Friday, February 22, 2008

What A Wonder Is A Gun

Arkansas Tech University - my alma mater and the alma mater of my brother, parents, grandparents and great-grandfather - has "postponed" a production of Stephen Sondheim's Assassins because, according to the press release, "the production, which portrays scenes of violence, was thought to be too sensitive in view of recent tragic events that have taken place on other campuses around the United States."

OK. School shootings are senseless and tragic. I think you'd be hard-pressed to find anyone who wouldn't agree with that statement. But I truly believe that a musical representation of successful and would-be presidential assassins is not going to incite violence on our nation's college campuses. Far from it. In fact, the simultaneously disturbing and funny musical could start a dialogue among college students, getting them talking about history, politics, art, violence, and the genius that is Stephen Sondheim.

Now, at Tech, they won't get the chance.

I would like to close by talking about Joe Bertucci. Joe was the director at a community theatre where I played a lot, and I learned more from him in three shows than I ever thought possible. Joe shaped the lives, both artistic and personal, of everyone he came in contact with, and I am honored that I knew him. Joe liked to borrow a phrase from FP Dunne: "It is is the duty of theatre to comfort the afflicted and afflict the comfortable." Joe, I wonder what you'd make of this - in this situation, who's comfortable? Who's afflicted?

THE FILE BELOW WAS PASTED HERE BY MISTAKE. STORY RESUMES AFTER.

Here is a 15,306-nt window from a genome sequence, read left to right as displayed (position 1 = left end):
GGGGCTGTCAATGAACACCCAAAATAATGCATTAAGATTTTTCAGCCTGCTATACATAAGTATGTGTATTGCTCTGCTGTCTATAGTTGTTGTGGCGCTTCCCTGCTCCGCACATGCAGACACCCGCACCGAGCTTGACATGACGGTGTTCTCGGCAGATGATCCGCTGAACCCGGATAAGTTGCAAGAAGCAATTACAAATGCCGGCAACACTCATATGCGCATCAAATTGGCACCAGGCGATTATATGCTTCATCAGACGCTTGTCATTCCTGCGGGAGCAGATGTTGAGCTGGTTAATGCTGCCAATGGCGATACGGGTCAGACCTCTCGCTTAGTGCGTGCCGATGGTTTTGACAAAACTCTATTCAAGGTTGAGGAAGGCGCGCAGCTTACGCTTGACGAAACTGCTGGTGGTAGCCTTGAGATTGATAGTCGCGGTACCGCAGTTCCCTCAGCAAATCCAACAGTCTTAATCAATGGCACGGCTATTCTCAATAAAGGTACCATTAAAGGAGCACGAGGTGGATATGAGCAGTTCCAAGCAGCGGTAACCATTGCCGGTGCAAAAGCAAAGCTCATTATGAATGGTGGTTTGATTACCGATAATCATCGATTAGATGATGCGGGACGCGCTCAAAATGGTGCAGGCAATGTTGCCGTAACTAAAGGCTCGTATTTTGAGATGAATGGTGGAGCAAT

I'd like to further close with these lyrics from "Gun Song" from Assassins:
What a wonder is a gun!
What a versatile invention!
First of all when you've a gun -
Everybody pays attention!

Tech administration's poor, poor decision - F

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